Researchers working with breast cancer stem cells at the Stanford University School of Medicine have found 186 genes that together can predict the risk of recurrence in breast cancer patients.
Additionally, the same genes predict the recurrence of prostate cancer, lung cancer and medulloblastoma, the most common form of childhood brain cancer.
“These data suggest that there are some fundamental properties of the malignancy that are shared between many types of tumors,” said Michael Clarke, MD, the Karel H. and Avice N. Beekhuis Professor in Cancer Biology. He is the lead author of the study, which published in the Jan. 18 issue of the New England Journal of Medicine.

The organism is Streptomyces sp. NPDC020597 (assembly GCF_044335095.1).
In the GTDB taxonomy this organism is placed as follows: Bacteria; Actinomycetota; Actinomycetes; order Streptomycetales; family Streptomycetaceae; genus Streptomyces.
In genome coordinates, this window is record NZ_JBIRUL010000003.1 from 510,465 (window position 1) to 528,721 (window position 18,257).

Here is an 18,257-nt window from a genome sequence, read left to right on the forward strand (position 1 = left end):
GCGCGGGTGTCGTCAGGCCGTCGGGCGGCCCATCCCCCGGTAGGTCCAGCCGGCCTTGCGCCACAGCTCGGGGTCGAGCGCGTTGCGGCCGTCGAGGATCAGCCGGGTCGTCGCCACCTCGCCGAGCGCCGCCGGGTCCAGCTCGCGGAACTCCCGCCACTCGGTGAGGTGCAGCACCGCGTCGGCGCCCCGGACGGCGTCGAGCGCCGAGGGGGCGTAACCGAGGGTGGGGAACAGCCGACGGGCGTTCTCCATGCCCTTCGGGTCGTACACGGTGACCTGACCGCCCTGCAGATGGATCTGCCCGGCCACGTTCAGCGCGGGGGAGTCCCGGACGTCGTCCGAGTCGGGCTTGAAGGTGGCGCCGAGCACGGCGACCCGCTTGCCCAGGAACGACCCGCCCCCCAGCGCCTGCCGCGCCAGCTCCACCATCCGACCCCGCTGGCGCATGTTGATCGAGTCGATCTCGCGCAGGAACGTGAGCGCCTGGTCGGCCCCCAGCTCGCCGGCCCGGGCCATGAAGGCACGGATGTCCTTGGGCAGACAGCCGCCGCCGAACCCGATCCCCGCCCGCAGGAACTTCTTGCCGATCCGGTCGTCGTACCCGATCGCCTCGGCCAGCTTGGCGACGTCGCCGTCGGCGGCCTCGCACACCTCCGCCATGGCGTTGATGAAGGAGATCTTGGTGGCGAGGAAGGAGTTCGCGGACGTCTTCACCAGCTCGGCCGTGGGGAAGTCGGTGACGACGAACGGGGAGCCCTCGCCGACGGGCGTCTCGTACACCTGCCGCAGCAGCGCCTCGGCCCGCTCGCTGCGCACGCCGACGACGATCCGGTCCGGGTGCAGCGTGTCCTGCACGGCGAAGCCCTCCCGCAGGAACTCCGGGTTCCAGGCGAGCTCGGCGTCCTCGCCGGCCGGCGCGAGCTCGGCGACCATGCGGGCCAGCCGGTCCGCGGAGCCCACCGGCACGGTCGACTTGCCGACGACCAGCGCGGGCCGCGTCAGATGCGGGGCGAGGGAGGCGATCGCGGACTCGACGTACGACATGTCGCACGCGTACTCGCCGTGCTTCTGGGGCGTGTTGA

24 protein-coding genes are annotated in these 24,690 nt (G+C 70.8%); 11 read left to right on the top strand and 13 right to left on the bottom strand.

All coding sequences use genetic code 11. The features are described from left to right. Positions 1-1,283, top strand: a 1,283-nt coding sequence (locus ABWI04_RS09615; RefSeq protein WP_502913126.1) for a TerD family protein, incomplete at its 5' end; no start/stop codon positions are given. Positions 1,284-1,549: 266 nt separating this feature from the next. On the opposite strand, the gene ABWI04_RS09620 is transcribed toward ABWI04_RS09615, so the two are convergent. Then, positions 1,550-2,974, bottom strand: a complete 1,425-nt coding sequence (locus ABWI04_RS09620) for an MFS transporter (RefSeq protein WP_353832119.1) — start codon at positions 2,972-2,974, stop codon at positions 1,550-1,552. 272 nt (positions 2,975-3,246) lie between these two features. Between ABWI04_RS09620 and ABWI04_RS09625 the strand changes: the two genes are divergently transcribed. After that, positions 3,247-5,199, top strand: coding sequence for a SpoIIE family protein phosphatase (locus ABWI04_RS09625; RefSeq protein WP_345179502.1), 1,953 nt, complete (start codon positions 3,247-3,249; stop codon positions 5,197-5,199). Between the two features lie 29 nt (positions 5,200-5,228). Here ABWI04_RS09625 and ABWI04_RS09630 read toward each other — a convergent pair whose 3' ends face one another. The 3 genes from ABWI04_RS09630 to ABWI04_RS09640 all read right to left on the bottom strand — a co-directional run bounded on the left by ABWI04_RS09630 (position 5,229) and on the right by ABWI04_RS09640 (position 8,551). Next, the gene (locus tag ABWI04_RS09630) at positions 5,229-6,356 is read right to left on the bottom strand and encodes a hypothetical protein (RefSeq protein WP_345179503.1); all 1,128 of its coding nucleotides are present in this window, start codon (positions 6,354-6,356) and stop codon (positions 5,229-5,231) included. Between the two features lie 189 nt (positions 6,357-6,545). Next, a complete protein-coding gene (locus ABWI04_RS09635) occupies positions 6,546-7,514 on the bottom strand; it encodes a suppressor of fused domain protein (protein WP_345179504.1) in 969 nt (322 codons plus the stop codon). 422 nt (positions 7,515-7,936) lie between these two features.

Stanford scientists say the findings are a significant step toward using insights from cancer stem cell research to develop better tools for diagnosing and treating the disease.
“This paper demonstrates, for the first time, the clinical value of isolating pure human cancer stem cells,” said Irving Weissman, MD, director of the Stanford Institute for Stem Cell Biology and Medicine, who was not involved in the study.
“Mike Clarke and his colleagues have now shown that the human breast cancer stem cell reveals information not evident when the whole tumor is analyzed. We plan to incorporate these findings in our approaches to the care of cancer patients, starting here at Stanford.”
This work was supported by grants from the National Cancer Institute, the Breast Cancer Research Foundation and the Virginia and D.K. Ludwig Foundation.